Re: [Cfrg] Point format endian (was: Adoption of draft-ladd-spake2 as a RG document)

Dan Brown <dbrown@certicom.com> Sun, 25 January 2015 20:52 UTC

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From: Dan Brown <dbrown@certicom.com>
To: "Salz, Rich" <rsalz@akamai.com>, Mike Hamburg <mike@shiftleft.org>, "Dan Harkins" <dharkins@lounge.org>, "cfrg@irtf.org" <cfrg@irtf.org>
Thread-Topic: [Cfrg] Point format endian (was: Adoption of draft-ladd-spake2 as a RG document)
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Date: Sun, 25 Jan 2015 20:52:06 +0000
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Subject: Re: [Cfrg] Point format endian (was: Adoption of draft-ladd-spake2 as a RG document)
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Endianess also matters for the ECDH shared secret and signature point to integer, or point to byte string, conversion, not just wire format, right? 

The internal op formats seem more important than wire format it since cannot be fixed by an external wrapper that translates formats, and it deals with secrets, so needs side channel security, etc.

For interoperability, an implementation of generic short Weierstrass  ECDH would need to know what shared secret endianness is needed, if it were to try to operate with a new format Curve25519 ECDH public key that has been translated by some kind of wrapper. Maybe we don't need or want this kind of backwards interop?

Network order maybe makes sense for plaintext numerics, to allow more rapid response than even throughput, but for crypto bignums, I don't see this as applicable: usually the whole big num is essential. My vague understanding is that most crypto standards only followed network order‎ for wire format in order to fit in (tradition) , and then just used the same order for internal conversions, to avoid having two different formats.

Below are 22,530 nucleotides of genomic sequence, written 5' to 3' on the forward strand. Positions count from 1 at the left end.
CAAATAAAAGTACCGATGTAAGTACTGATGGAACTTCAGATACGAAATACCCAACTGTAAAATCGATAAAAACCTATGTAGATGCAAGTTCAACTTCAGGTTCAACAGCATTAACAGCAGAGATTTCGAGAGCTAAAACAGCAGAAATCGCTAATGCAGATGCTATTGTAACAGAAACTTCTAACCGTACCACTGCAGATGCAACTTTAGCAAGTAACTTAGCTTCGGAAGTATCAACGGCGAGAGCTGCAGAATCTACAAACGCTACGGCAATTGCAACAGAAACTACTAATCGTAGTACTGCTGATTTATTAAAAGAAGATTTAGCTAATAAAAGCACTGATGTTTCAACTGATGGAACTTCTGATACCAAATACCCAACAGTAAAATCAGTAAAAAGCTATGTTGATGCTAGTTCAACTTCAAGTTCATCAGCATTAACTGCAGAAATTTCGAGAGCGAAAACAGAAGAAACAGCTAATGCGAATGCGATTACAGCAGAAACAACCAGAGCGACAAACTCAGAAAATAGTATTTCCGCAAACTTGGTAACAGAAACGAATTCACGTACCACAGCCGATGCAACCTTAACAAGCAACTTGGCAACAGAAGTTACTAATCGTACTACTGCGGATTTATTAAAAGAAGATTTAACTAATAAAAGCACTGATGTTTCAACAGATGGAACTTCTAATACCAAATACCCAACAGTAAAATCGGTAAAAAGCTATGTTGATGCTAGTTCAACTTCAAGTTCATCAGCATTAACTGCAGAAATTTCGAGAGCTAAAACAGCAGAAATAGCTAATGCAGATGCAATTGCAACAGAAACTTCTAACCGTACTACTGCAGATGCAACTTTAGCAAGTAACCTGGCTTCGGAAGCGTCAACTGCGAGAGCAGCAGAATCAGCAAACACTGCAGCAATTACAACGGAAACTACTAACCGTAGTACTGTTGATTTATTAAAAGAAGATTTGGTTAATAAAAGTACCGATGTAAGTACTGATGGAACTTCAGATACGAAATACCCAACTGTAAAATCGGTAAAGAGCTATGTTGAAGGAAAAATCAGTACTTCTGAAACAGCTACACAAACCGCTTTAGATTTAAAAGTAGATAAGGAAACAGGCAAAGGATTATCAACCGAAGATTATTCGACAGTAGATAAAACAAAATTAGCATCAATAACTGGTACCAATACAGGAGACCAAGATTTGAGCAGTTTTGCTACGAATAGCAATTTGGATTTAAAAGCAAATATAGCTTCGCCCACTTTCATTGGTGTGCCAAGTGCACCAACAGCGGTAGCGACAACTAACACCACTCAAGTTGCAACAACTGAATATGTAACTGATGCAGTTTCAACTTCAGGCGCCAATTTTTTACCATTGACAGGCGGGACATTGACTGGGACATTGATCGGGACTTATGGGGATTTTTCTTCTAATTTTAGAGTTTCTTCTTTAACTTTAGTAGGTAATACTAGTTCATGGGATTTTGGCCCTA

Best regards, 

-- Dan
  Original Message  
From: Salz, Rich
Sent: Sunday, January 25, 2015 2:48 PM
To: Mike Hamburg; Dan Harkins; cfrg@irtf.org
Subject: Re: [Cfrg] Point format endian (was: Adoption of draft-ladd-spake2 as a RG document)


> Does anyone know of existing code which processes cryptography over
> multiple fields using a generic bignums package (hopefully with fixed-size
> bignums for timing resistance), and would be complicated by inconsistent
> endian practices in a new curve? If so, it might be worth considering a
> consistent endian.

OpenSSL. I'm on the dev team. But we want the interop and efficiency of the X25519 defined wire rep.

I apologize if I offended anyone (esp Dan)by my note. I don't find tradition a compelling argument. Especially since for X25519, you just do a buffer-copy from the network buffer into the crypto buffer. Much less work.

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